Agroecology, Sustainable Agriculture, Campesino a Campesino Movement
The Campesino a Campesino Movement has been spreading techniques for sustainable agriculture throughout Mesoamerica for the past thirty years. Supported by just a handful of non-governmental organizations, the Movement’s widespread transfer of smallholder technologies for conservation, restoration and sustainable production not only relies on simple agroecological principles, but also rests on strong cultural and socio-political identities among smallholders. The political and economic upheavals of the last two decades have led to glaring failures of state and international agricultural programs, both “conventional” and “sustainable.” Campesino a Campesino, however, has steadily capitalized on the region’s adverse conditions and the institutional void to develop a praxis “from below” which now challenges conventional non-governmental, state and regional institutions for the sustainable agriculture development agenda. This inquiry into the Campesino a Campesino Movement addresses the following questions: How and why has this structureless, “headless” movement grown, persisted and spread across borders? How do its adherents generate and re-situate agroecological knowledge? How is this knowledge used politically? What are the political stakes in the agenda for smallholder sustainable agriculture in Mesoamerica?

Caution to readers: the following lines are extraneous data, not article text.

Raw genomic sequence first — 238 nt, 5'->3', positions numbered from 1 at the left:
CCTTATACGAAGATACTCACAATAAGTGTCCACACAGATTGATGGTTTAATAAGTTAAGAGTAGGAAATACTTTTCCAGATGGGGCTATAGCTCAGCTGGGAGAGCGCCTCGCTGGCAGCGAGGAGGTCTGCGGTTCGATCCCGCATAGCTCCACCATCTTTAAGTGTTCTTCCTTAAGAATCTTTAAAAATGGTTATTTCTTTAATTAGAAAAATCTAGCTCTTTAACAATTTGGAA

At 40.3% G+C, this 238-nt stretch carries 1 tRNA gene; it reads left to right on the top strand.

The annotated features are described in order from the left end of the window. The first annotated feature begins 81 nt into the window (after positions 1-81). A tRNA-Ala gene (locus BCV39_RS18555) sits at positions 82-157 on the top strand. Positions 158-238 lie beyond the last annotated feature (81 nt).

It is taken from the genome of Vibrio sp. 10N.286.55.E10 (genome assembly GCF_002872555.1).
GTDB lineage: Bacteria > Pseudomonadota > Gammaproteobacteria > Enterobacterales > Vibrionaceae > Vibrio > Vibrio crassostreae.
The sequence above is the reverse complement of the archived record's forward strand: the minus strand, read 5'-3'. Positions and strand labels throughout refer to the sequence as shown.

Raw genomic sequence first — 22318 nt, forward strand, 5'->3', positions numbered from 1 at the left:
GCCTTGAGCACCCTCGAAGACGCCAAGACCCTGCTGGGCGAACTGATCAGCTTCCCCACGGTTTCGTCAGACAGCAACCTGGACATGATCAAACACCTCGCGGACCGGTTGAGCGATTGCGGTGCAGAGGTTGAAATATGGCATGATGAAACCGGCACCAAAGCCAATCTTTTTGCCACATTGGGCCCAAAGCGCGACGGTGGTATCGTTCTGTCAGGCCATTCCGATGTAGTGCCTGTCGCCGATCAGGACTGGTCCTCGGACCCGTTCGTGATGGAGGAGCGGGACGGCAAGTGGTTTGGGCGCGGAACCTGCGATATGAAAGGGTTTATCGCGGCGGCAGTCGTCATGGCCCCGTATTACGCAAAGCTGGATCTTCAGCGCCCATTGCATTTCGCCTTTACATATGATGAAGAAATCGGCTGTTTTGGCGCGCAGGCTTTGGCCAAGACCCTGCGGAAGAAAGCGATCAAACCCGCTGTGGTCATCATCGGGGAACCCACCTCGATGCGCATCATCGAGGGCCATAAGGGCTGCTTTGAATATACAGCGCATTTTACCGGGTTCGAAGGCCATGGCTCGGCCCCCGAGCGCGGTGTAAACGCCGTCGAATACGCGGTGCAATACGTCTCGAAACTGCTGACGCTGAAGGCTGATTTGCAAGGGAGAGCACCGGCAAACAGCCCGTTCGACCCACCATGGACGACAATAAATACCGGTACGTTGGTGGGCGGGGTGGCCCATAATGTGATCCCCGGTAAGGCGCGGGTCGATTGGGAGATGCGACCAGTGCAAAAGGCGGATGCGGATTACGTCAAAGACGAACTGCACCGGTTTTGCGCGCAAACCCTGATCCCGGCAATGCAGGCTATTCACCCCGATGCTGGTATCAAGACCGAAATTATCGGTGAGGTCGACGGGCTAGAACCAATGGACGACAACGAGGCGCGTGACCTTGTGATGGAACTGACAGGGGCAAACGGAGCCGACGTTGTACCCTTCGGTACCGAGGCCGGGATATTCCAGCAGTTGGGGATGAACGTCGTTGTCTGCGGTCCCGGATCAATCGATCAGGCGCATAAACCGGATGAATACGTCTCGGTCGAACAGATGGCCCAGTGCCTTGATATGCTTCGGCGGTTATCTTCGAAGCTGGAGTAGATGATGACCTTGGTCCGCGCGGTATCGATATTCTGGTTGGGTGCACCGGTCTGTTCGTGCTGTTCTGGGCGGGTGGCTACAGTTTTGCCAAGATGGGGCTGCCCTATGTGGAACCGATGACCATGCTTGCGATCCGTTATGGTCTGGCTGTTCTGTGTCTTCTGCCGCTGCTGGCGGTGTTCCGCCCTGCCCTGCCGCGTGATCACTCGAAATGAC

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Research interests: agroforestry, agroecology, Farmer-to-Farmer Movement, Campesino a Campesino, farmer knowledge, sustainable agricultural development, sustainable agricultural recovery, sustainable agricultural restoration
Contact Eric Holt-Gimenez by email: firstname.lastname@example.org